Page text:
Windows 10: Moving Windows Install to New PC (W7 to W10)


  1. Posts : 18
    Windows 10 Education x64
       09 Dec 2017 #1

    Moving Windows Install to New PC (W7 to W10)


    I'm about to upgrade my PC soon and I decided that the OS should be upgraded too. I'm currently on W7 Pro x64 and I plan to get the W10 Pro x64.

    My concern is that I don't have a product key for W10 yet, but I heard that you can still install W10 even with a W7/8 product key. Is this still applicable currently? Assuming that it's still allowed, what would I do to make sure that my current product key is not tied to the this PC anymore so I can do those steps?

    Current PC:
    Intel G3258
    Gigabyte Z97-HD3
    12 GB RAM
    Samsung 850 Evo 250 GB (current boot drive, will reuse this for the upgrade)

    New PC:
    Ryzen 5 1600X
    Gigabyte AB350-Gaming 3
    16 GB RAM
      My ComputerSystem Spec

  2.    09 Dec 2017 #2

    Install Windows 7 on the new PC with the existing product key - assuming it is a retail product key and not OEM. You might have to call MS to activate it if the Windows 7 product key has been blocked from automatic online activation. Then either upgrade that to Windows 10 or do this:
    Clean Install Windows 10 Directly without having to Upgrade First Installation Upgrade Tutorials

    Now, somebody is going to come along and post that you only have to install Windows 10 and activate it with the Windows 7 product key. That might work. But if there is a problem with the Windows 7 product key, like it is blocked from automatic internet activation, it is much easier to solve with Windows 7 installed than Windows 10.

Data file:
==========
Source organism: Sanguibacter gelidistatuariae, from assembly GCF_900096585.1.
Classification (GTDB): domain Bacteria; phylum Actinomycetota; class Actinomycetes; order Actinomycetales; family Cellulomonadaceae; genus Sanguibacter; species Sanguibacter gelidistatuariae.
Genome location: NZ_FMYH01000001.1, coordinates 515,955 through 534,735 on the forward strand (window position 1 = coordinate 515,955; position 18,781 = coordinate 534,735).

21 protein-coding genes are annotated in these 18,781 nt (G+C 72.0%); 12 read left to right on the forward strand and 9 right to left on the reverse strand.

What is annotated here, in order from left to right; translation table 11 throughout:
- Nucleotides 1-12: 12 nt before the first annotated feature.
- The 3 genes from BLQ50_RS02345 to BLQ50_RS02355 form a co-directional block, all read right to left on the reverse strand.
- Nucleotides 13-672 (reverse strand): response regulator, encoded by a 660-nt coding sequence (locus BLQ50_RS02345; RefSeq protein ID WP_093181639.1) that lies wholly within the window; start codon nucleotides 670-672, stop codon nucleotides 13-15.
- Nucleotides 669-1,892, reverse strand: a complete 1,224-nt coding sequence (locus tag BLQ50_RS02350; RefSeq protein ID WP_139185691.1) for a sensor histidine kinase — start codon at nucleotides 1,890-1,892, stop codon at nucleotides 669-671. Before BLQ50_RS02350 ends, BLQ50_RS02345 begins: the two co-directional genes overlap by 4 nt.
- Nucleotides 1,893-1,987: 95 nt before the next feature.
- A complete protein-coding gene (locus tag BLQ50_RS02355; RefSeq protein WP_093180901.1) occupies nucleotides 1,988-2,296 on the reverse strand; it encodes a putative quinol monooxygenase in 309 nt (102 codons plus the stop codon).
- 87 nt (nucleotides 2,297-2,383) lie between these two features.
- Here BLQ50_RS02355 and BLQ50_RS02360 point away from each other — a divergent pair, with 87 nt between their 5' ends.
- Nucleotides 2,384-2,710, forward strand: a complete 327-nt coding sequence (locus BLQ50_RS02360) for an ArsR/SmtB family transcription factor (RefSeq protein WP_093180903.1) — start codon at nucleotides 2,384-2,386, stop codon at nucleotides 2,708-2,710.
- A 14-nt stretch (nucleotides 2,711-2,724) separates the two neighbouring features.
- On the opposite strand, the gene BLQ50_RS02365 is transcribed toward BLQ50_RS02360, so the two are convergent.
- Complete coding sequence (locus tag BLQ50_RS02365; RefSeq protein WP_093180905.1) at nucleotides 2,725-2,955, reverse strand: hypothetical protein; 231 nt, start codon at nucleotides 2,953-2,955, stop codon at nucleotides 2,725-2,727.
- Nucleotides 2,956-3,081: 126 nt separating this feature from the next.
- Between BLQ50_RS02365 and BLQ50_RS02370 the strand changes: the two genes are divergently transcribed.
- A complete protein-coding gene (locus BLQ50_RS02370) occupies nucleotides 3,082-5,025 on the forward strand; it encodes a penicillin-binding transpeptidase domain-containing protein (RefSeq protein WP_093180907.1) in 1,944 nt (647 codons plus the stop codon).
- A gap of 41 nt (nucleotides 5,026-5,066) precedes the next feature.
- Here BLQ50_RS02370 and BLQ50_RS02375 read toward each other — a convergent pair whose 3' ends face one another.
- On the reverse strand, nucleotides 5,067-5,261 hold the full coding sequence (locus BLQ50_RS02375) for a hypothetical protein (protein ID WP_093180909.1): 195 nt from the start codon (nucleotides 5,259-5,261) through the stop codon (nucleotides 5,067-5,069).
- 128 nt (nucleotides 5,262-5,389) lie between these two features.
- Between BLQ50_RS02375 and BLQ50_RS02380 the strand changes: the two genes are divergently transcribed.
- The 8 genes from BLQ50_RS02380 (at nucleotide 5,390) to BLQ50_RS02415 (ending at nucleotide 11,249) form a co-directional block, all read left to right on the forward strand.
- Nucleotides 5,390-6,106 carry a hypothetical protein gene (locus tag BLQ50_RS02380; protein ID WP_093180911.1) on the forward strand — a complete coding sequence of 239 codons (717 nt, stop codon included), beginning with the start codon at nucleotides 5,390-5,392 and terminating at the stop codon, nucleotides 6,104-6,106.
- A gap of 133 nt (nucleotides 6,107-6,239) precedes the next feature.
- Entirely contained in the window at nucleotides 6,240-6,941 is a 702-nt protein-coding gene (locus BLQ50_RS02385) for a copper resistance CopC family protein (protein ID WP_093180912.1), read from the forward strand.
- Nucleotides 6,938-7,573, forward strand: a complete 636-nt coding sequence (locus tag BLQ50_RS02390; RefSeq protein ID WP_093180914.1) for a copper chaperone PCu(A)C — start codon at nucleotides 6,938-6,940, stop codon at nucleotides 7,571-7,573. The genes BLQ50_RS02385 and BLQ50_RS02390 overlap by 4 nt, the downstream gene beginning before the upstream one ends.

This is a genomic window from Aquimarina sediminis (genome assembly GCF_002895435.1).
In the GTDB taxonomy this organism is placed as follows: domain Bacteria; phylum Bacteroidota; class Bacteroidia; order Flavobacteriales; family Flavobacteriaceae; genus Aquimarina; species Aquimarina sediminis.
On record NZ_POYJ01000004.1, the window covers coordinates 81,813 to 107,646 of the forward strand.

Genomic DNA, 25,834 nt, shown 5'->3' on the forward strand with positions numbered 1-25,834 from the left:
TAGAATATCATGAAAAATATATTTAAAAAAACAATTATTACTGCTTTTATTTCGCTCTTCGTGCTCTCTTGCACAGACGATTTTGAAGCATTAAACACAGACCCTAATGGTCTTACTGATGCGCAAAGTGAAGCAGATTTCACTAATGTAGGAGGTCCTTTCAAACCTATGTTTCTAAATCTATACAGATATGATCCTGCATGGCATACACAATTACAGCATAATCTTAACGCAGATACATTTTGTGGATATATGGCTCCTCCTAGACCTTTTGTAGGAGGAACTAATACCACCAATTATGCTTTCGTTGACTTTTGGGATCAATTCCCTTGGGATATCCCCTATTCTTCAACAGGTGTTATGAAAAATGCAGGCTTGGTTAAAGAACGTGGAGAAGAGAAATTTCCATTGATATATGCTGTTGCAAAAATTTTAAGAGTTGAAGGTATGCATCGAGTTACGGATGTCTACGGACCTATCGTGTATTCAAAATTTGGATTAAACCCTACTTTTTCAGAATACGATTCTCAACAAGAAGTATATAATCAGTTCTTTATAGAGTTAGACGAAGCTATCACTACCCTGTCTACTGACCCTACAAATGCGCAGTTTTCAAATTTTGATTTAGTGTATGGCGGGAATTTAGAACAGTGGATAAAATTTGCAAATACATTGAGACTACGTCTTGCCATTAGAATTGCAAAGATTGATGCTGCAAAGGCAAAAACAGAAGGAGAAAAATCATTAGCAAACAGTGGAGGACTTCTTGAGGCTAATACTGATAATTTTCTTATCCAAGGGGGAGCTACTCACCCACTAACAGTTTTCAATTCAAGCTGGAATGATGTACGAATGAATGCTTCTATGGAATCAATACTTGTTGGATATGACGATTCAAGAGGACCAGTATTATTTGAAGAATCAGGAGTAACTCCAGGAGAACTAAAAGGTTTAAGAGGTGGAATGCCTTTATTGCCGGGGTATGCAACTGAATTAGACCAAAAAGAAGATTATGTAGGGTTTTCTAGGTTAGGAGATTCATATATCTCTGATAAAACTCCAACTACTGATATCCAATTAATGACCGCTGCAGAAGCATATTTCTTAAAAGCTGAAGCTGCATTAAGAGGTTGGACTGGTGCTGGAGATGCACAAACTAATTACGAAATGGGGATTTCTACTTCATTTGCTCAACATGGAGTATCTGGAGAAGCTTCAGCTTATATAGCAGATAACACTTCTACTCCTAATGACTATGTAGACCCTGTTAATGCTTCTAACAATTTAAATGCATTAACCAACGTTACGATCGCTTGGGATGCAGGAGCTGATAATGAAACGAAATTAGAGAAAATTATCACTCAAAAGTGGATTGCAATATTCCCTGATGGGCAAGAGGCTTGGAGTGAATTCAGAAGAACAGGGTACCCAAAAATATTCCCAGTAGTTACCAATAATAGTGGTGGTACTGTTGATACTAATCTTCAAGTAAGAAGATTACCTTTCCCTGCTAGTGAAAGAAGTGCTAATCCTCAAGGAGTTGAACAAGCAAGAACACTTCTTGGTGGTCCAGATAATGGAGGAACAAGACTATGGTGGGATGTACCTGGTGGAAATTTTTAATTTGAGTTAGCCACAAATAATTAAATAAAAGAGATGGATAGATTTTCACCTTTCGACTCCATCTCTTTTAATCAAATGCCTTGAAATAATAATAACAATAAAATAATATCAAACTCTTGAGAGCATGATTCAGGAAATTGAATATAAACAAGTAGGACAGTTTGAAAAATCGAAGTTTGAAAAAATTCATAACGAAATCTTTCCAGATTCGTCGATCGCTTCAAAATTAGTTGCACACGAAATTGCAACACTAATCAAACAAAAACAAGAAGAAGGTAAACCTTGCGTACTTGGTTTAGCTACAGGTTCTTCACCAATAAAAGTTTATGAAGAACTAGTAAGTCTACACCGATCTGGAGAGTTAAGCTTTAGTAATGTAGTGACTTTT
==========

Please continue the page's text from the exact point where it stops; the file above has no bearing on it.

Another option is to upgrade the old computer to Windows 10. Establish a digital license linked to a MS account. Then move the digital license to a clean install of Windows 10 on the new computer via the MS account:
    https://support.microsoft.com/en-us/help/20530

    Finally, you should do the upgrade from Windows 7 to Windows 10 before December 31 because there is reasonable speculation out there that Microsoft will stop the free upgrades on December 31.
      My ComputerSystem Spec

  3.    09 Dec 2017 #3

    NavyLCDR said: View Post
    Install Windows 7 on the new PC with the existing product key - assuming it is a retail product key and not OEM. You might have to call MS to activate it if the Windows 7 product key has been blocked from automatic online activation. Then either upgrade that to Windows 10 or do this:
    Clean Install Windows 10 Directly without having to Upgrade First Installation Upgrade Tutorials

    Now, somebody is going to come along and post that you only have to install Windows 10 and activate it with the Windows 7 product key. That might work. But if there is a problem with the Windows 7 product key, like it is blocked from automatic internet activation, it is much easier to solve with Windows 7 installed than Windows 10.

    Another option is to upgrade the old computer to Windows 10. Establish a digital license linked to a MS account. Then move the digital license to a clean install of Windows 10 on the new computer via the MS account:
    https://support.microsoft.com/en-us/help/20530